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Preventive dentistry emphasizes the importance of ongoing hygiene procedures and daily practices to prevent tooth decay and other dental diseases and conditions through consistent practices such as brushing and flossing.  TheAmerican Dental Association (ADA) recommends a minimum of two dental checkups each year for professional cleaning and management of any developing conditions.

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Learn More



Brushing Checklist:

  • Brush at  45 degree angle
  • Brush away from gums

  • Brush twice a day

  • Use fluoride toothpaste

It is well known that brushing your teeth 2 times a day with a flouride toothpaste is generally accepted as the foundation to healthier teeth and gums to avoid teeth problems in the future.  This practice removes the debris from your teeth and gums, aiding in cavity and gum disease prevention.

Dental Cleaning


Dental Cleaning Checklist:

  • Polishing your teeth

  • Flossing between your teeth

  • Reviewing recommended brushing and flossing techniques

  • Checking the cleanliness of your teeth and gums

  • Removing any plaque and tartar

Have you ever wondered why the American Dental Association recommend you come back every six months? It’s because regular dental visits are essential for the maintenance of healthy teeth and gums. And in between those examinations, it’s important that you work to keep your teeth and gums clean and healthy. If you need additional help, your dentist may even suggest more frequent visits.



Flossing Checklist:

  • Never force the floss

  • Use a clean section of floss on each tooth

  • Rinse when complete with water or mouthwash

  • Floss at lease once per day

  • Gently slide the floss between each tooth moving up and down around the gum line

Flossing is the process of using a thin synthetic dental tape to reach and remove debris and bacteria that are in areas that your toothbrush can't easily affect, and it increases circulation in your gums.  Many dentists believe flossing is the best weapon to prevent and reduce the build up of plaque. A good brushing and flossing routine will help prevent cavities, periodontal disease, and other dental problems.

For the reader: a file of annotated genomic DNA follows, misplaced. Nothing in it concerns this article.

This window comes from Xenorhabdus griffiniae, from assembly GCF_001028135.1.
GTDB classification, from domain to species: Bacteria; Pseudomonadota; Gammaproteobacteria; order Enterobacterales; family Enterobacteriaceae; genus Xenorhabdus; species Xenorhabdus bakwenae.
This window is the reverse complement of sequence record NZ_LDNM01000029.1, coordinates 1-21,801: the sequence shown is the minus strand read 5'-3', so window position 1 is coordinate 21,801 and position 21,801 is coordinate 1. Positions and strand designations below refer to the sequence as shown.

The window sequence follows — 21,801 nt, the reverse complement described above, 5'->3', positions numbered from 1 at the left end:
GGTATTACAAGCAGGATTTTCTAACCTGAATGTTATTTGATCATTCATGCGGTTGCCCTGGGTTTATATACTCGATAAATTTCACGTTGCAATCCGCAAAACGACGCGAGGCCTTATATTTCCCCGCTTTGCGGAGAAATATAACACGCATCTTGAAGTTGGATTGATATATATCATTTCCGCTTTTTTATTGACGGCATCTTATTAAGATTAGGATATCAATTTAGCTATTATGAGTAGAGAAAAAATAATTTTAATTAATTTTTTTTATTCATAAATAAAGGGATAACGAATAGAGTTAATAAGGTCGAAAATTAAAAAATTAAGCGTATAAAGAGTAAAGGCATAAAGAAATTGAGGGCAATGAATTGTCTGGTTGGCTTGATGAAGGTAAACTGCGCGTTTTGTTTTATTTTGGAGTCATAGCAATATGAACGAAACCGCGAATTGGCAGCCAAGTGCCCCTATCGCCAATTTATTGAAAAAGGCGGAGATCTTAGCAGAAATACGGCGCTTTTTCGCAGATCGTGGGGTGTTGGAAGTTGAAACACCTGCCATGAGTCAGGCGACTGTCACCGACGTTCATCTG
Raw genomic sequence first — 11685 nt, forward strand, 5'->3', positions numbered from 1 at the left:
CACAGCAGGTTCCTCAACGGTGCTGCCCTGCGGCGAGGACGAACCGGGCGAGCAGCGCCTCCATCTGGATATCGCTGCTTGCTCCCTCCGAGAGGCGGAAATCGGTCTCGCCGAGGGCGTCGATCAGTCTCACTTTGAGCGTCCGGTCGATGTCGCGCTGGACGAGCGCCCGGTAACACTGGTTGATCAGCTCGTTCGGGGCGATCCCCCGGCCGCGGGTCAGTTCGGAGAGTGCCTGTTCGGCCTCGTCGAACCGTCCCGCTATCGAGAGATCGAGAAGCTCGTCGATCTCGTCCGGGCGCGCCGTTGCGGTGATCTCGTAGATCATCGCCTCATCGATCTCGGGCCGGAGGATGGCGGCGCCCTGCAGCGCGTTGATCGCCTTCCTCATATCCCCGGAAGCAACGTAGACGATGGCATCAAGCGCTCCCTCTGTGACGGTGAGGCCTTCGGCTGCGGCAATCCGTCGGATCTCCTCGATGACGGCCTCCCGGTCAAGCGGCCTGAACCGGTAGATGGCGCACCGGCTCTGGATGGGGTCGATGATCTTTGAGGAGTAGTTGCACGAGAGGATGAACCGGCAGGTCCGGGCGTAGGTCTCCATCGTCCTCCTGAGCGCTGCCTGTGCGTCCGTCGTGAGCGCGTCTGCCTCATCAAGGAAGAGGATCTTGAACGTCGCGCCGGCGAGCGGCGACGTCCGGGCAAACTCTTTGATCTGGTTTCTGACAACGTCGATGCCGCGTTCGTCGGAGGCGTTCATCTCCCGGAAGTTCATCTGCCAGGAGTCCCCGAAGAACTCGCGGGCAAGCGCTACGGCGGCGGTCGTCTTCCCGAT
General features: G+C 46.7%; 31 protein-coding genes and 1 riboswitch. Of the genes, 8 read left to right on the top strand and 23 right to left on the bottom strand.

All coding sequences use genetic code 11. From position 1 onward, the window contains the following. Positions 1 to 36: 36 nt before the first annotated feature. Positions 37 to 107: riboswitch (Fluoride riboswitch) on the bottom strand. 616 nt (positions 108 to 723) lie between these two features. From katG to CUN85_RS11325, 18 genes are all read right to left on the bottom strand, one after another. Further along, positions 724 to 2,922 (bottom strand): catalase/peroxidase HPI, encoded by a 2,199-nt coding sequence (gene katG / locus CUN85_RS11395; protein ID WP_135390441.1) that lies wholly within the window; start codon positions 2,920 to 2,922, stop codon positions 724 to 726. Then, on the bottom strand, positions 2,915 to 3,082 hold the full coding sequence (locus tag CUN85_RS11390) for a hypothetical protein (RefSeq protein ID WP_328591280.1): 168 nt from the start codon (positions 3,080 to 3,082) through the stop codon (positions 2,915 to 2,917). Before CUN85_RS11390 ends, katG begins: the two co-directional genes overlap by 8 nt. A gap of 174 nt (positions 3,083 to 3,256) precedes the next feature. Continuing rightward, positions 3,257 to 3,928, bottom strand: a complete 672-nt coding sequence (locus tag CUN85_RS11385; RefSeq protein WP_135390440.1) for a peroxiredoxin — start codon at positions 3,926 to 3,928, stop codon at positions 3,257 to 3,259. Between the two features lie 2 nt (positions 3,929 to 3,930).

Mouth | Oral Rinse


 Possible Ingredients:

  • Chlorhexidin

  • Essential oils

  • Cetylpyridinium Chloride (CPC)

  • Povidone iodine

Studies have shown that oral rinses can reduce more plaque and more signs of gingivitis when used in addition to tooth brushing compared with tooth brushing alone. Whatever oral rinse you choose, be sure to follow the instructions and avoid swallowing.  Oral rinses may contain a variety of ingredients to battle bacteria in the mouth.

Bad Breath


Causes of Bad Breath:

  • Respiratory tract infections - Throat infections, sinus infections, lung infections

  • External agents such as garlic, onions, coffee, cigarette smoking, chewing tobacco

  • Dry mouth (xerostomia)

  • Poor dental hygiene - improper or infrequent brushing and flossing can leave food particles to decay inside the mouth

  • Infections in the mouth - Periodontal (gum) disease

Bad breath, also known as halitosis, is breath that has an unpleasant odor. This odor can strike periodically or be persistent, depending on the cause. In many people, the millions of bacteria that live in the mouth (particularly on the back of the tongue) are the primary causes of bad breath. The mouth's warm, moist conditions make an ideal environment for these bacteria to grow. Most bad breath is caused by something in the mouth.

Sensitive Teeth


Causes of Tooth Sensitivity:

  • Brushing with a very abrasive toothpaste, brushing incorrectly and/or brushing more than three times a day could result in a loss of enamel

  • Gum disease, which can result in gum recession

  • Gum recession due to age or improper tooth brushing

  • Acidic beverges (such as soda) can cause enamel erosion and dentine exposure

  • Tooth grinding - this may actually cause most of teeth to feel sensitive

Tooth sensitivity is something that affects a number of people. It is often caused by eating or drinking something hot, cold, sweet or acidic. Under normal conditions, the underlying dentin of the tooth (the layer that immediately surrounds the nerve) is covered by the enamel in the tooth crown, and the gums that surround the tooth. Over time, the enamel covering can get thinner, thus providing less protection. The gums can also recede over time, exposing the underlying root surface dentin.

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